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Histopathological Classification

    World Health Organization (WHO) Classification of Soft Tissue Sarcomas (STSs)

    The WHO lists the following cell types in its classification of STSs:[1,2]

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    This summary focuses on high-grade sarcomas and low-grade tumors that present special problems in the pediatric and adolescent population, including desmoid tumor and infantile fibrosarcoma. For many low-grade STSs, surgical resection is curative and there is no need for additional therapy.

    • Adipocytic tumors.
      • Liposarcoma—myxoid or well-differentiated.
    • Chondro-osseous tumors.
      • Extraskeletal chondrosarcoma (mesenchymal and other variants).[3]
      • Extraskeletal osteosarcoma.
    • Fibroblastic/myofibroblastic tumors.
      • Desmoid tumor (also called aggressive fibromatosis).a
      • Fibrosarcoma.b[4]
      • Inflammatory myofibroblastic tumor.a
      • Low-grade fibromyxoid sarcoma.[5]
      • Myxofibrosarcoma, low grade.
      • Sclerosing epithelioid fibrosarcoma.
    • Skeletal muscle tumors.
      • Rhabdomyosarcoma (embryonal, alveolar, and pleomorphic forms). (Refer to the Childhood Rhabdomyosarcoma Treatment summary for more information.)
    • Smooth muscle tumors.
      • Leiomyosarcoma.
    • So-called fibrohistiocytic tumors.
      • Plexiform fibrohistiocytic tumor.a
      • Undifferentiated pleomorphic sarcoma/malignant fibrous histiocytoma (including pleomorphic, giant cell, myxoid/high-grade myxofibrosarcoma, and inflammatory forms).
    • Tumors of peripheral nerves.
      • Malignant peripheral nerve sheath tumor.
    • Tumors of uncertain differentiation.
      • Alveolar soft part sarcoma.
      • Clear cell sarcoma of soft tissue.
      • Desmoplastic small round cell tumor.[6]
      • Epithelioid sarcoma.
      • Extrarenal rhabdoid tumor.
      • Extraskeletal myxoid chondrosarcoma.
      • Primitive neuroectodermal tumor (PNET)/extraskeletal Ewing tumor.
      • Synovial sarcoma.
      • Undifferentiated sarcoma; sarcoma, not otherwise specified (NOS).[7]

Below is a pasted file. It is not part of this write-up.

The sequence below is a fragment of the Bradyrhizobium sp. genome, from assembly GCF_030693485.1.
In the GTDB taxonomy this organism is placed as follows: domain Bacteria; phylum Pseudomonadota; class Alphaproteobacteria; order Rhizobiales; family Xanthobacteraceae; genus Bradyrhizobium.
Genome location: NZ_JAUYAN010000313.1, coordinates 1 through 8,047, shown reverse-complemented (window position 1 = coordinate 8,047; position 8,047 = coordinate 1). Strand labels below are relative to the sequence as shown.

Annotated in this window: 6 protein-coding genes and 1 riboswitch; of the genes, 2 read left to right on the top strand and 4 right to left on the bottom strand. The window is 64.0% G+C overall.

• Vascular tumors.
      • Angiosarcoma, deep.c
      • Epithelioid hemangioendothelioma.
      • Hemangiopericytoma (infantile).

    a Not a high-grade tumor; b The category of fibrosarcoma can be inclusive of fibrosarcomatous differentiation in dermatofibrosarcoma protuberans; c Cutaneous angiosarcoma may be difficult to stage using the American Joint Committee on Cancer system.

    References:

    1. Soft tissue sarcoma. In: Edge SB, Byrd DR, Compton CC, et al., eds.: AJCC Cancer Staging Manual. 7th ed. New York, NY: Springer, 2010, pp 291-6.
    2. Brodowicz T, Schwameis E, Widder J, et al.: Intensified Adjuvant IFADIC Chemotherapy for Adult Soft Tissue Sarcoma: A Prospective Randomized Feasibility Trial. Sarcoma 4 (4): 151-60, 2000.
    3. Dantonello TM, Int-Veen C, Leuschner I, et al.: Mesenchymal chondrosarcoma of soft tissues and bone in children, adolescents, and young adults: experiences of the CWS and COSS study groups. Cancer 112 (11): 2424-31, 2008.
    4. Steelman C, Katzenstein H, Parham D, et al.: Unusual presentation of congenital infantile fibrosarcoma in seven infants with molecular-genetic analysis. Fetal Pediatr Pathol 30 (5): 329-37, 2011.
    5. Evans HL: Low-grade fibromyxoid sarcoma: a clinicopathologic study of 33 cases with long-term follow-up. Am J Surg Pathol 35 (10): 1450-62, 2011.
    6. Barnoud R, Sabourin JC, Pasquier D, et al.: Immunohistochemical expression of WT1 by desmoplastic small round cell tumor: a comparative study with other small round cell tumors. Am J Surg Pathol 24 (6): 830-6, 2000.
    7. Alaggio R, Collini P, Randall RL, et al.: Undifferentiated high-grade pleomorphic sarcomas in children: a clinicopathologic study of 10 cases and review of literature. Pediatr Dev Pathol 13 (3): 209-17, 2010 May-Jun.

      WebMD Public Information from the National Cancer Institute

      Last Updated: February 25, 2014
      This information is not intended to replace the advice of a doctor. Healthwise disclaims any liability for the decisions you make based on this information.
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